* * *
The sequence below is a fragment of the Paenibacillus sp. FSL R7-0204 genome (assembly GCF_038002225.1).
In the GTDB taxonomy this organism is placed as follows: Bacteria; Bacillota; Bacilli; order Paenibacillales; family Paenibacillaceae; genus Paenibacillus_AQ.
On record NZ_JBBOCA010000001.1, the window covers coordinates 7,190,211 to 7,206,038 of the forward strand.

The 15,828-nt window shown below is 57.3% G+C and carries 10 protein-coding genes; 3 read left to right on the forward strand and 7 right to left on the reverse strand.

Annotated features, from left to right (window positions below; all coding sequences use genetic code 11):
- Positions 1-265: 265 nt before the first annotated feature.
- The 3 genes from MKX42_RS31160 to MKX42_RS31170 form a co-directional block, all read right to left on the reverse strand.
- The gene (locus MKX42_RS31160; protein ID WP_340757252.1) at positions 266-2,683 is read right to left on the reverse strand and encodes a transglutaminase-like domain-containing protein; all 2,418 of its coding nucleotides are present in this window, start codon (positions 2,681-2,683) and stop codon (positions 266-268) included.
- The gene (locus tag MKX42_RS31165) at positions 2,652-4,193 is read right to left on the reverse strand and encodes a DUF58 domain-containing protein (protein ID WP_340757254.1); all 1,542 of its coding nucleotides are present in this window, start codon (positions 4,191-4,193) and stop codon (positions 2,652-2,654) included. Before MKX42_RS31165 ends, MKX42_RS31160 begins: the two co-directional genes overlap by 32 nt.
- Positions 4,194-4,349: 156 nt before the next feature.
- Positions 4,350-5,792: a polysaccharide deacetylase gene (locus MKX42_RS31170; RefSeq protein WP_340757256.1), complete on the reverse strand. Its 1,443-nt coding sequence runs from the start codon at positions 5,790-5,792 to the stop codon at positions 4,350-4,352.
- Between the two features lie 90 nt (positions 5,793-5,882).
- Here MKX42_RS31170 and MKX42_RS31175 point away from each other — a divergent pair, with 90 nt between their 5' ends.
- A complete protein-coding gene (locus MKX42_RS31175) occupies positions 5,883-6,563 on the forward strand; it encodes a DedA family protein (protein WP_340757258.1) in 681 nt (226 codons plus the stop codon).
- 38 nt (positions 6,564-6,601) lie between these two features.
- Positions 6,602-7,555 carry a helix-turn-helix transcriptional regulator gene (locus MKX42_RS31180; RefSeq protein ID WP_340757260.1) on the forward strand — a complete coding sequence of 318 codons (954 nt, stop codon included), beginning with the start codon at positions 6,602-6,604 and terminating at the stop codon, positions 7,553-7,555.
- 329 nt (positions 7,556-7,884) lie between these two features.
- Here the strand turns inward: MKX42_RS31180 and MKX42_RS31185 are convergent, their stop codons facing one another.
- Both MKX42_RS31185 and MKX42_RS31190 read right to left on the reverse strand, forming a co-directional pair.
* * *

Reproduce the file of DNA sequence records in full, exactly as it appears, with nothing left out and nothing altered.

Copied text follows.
The sequence below is a fragment of the Paenibacillus sp. FSL R7-0204 genome (assembly GCF_038002225.1).
In the GTDB taxonomy this organism is placed as follows: Bacteria; Bacillota; Bacilli; order Paenibacillales; family Paenibacillaceae; genus Paenibacillus_AQ.
On record NZ_JBBOCA010000001.1, the window covers coordinates 7,190,211 to 7,206,038 of the forward strand.

The 15,828-nt window shown below is 57.3% G+C and carries 10 protein-coding genes; 3 read left to right on the forward strand and 7 right to left on the reverse strand.

Annotated features, from left to right (window positions below; all coding sequences use genetic code 11):
- Positions 1-265: 265 nt before the first annotated feature.
- The 3 genes from MKX42_RS31160 to MKX42_RS31170 form a co-directional block, all read right to left on the reverse strand.
- The gene (locus MKX42_RS31160; protein ID WP_340757252.1) at positions 266-2,683 is read right to left on the reverse strand and encodes a transglutaminase-like domain-containing protein; all 2,418 of its coding nucleotides are present in this window, start codon (positions 2,681-2,683) and stop codon (positions 266-268) included.
- The gene (locus tag MKX42_RS31165) at positions 2,652-4,193 is read right to left on the reverse strand and encodes a DUF58 domain-containing protein (protein ID WP_340757254.1); all 1,542 of its coding nucleotides are present in this window, start codon (positions 4,191-4,193) and stop codon (positions 2,652-2,654) included. Before MKX42_RS31165 ends, MKX42_RS31160 begins: the two co-directional genes overlap by 32 nt.
- Positions 4,194-4,349: 156 nt before the next feature.
- Positions 4,350-5,792: a polysaccharide deacetylase gene (locus MKX42_RS31170; RefSeq protein WP_340757256.1), complete on the reverse strand. Its 1,443-nt coding sequence runs from the start codon at positions 5,790-5,792 to the stop codon at positions 4,350-4,352.
- Between the two features lie 90 nt (positions 5,793-5,882).
- Here MKX42_RS31170 and MKX42_RS31175 point away from each other — a divergent pair, with 90 nt between their 5' ends.
- A complete protein-coding gene (locus MKX42_RS31175) occupies positions 5,883-6,563 on the forward strand; it encodes a DedA family protein (protein WP_340757258.1) in 681 nt (226 codons plus the stop codon).
- 38 nt (positions 6,564-6,601) lie between these two features.
- Positions 6,602-7,555 carry a helix-turn-helix transcriptional regulator gene (locus MKX42_RS31180; RefSeq protein ID WP_340757260.1) on the forward strand — a complete coding sequence of 318 codons (954 nt, stop codon included), beginning with the start codon at positions 6,602-6,604 and terminating at the stop codon, positions 7,553-7,555.
- 329 nt (positions 7,556-7,884) lie between these two features.
- Here the strand turns inward: MKX42_RS31180 and MKX42_RS31185 are convergent, their stop codons facing one another.
- Both MKX42_RS31185 and MKX42_RS31190 read right to left on the reverse strand, forming a co-directional pair.